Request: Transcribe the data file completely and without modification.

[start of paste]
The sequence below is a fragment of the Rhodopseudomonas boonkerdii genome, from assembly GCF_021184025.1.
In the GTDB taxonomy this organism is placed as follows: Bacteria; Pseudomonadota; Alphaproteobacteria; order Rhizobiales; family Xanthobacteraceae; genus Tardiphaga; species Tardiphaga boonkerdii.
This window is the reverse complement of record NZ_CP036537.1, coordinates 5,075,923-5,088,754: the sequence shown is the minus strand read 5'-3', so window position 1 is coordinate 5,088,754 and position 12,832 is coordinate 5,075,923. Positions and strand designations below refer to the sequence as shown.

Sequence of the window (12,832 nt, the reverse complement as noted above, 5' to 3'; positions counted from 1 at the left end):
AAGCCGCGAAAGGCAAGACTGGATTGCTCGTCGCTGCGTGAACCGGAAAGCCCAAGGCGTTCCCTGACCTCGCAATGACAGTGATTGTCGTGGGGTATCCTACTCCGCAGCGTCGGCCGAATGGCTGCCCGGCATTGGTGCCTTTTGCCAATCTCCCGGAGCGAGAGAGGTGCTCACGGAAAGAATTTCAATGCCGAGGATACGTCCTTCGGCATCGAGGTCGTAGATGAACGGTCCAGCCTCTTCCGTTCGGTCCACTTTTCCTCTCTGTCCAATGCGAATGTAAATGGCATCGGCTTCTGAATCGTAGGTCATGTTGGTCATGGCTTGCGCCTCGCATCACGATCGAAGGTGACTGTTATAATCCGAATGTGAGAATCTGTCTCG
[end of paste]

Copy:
The sequence below is a fragment of the Rhodopseudomonas boonkerdii genome, from assembly GCF_021184025.1.
In the GTDB taxonomy this organism is placed as follows: Bacteria; Pseudomonadota; Alphaproteobacteria; order Rhizobiales; family Xanthobacteraceae; genus Tardiphaga; species Tardiphaga boonkerdii.
This window is the reverse complement of record NZ_CP036537.1, coordinates 5,075,923-5,088,754: the sequence shown is the minus strand read 5'-3', so window position 1 is coordinate 5,088,754 and position 12,832 is coordinate 5,075,923. Positions and strand designations below refer to the sequence as shown.

Sequence of the window (12,832 nt, the reverse complement as noted above, 5' to 3'; positions counted from 1 at the left end):
AAGCCGCGAAAGGCAAGACTGGATTGCTCGTCGCTGCGTGAACCGGAAAGCCCAAGGCGTTCCCTGACCTCGCAATGACAGTGATTGTCGTGGGGTATCCTACTCCGCAGCGTCGGCCGAATGGCTGCCCGGCATTGGTGCCTTTTGCCAATCTCCCGGAGCGAGAGAGGTGCTCACGGAAAGAATTTCAATGCCGAGGATACGTCCTTCGGCATCGAGGTCGTAGATGAACGGTCCAGCCTCTTCCGTTCGGTCCACTTTTCCTCTCTGTCCAATGCGAATGTAAATGGCATCGGCTTCTGAATCGTAGGTCATGTTGGTCATGGCTTGCGCCTCGCATCACGATCGAAGGTGACTGTTATAATCCGAATGTGAGAATCTGTCTCG